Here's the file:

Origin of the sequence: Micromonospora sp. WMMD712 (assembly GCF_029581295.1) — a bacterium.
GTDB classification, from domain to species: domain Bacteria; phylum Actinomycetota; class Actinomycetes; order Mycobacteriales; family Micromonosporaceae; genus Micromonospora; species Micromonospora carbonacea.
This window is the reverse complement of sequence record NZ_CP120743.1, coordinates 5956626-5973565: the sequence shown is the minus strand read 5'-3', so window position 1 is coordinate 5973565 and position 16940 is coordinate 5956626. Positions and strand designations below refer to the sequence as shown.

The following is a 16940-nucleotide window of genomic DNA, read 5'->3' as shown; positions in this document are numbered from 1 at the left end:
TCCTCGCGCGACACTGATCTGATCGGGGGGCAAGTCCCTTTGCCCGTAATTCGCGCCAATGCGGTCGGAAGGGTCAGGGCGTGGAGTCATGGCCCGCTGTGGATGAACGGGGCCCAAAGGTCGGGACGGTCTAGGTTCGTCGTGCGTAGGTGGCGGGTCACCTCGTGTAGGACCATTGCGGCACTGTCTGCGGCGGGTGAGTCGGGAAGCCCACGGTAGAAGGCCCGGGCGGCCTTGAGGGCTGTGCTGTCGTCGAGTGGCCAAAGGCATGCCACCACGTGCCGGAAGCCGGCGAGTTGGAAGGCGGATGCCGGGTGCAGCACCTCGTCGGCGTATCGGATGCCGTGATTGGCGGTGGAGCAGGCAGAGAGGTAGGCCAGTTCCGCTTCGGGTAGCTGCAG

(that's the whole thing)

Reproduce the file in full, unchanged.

Origin of the sequence: Micromonospora sp. WMMD712 (assembly GCF_029581295.1) — a bacterium.
GTDB classification, from domain to species: domain Bacteria; phylum Actinomycetota; class Actinomycetes; order Mycobacteriales; family Micromonosporaceae; genus Micromonospora; species Micromonospora carbonacea.
This window is the reverse complement of sequence record NZ_CP120743.1, coordinates 5956626-5973565: the sequence shown is the minus strand read 5'-3', so window position 1 is coordinate 5973565 and position 16940 is coordinate 5956626. Positions and strand designations below refer to the sequence as shown.

The following is a 16940-nucleotide window of genomic DNA, read 5'->3' as shown; positions in this document are numbered from 1 at the left end:
TCCTCGCGCGACACTGATCTGATCGGGGGGCAAGTCCCTTTGCCCGTAATTCGCGCCAATGCGGTCGGAAGGGTCAGGGCGTGGAGTCATGGCCCGCTGTGGATGAACGGGGCCCAAAGGTCGGGACGGTCTAGGTTCGTCGTGCGTAGGTGGCGGGTCACCTCGTGTAGGACCATTGCGGCACTGTCTGCGGCGGGTGAGTCGGGAAGCCCACGGTAGAAGGCCCGGGCGGCCTTGAGGGCTGTGCTGTCGTCGAGTGGCCAAAGGCATGCCACCACGTGCCGGAAGCCGGCGAGTTGGAAGGCGGATGCCGGGTGCAGCACCTCGTCGGCGTATCGGATGCCGTGATTGGCGGTGGAGCAGGCAGAGAGGTAGGCCAGTTCCGCTTCGGGTAGCTGCAG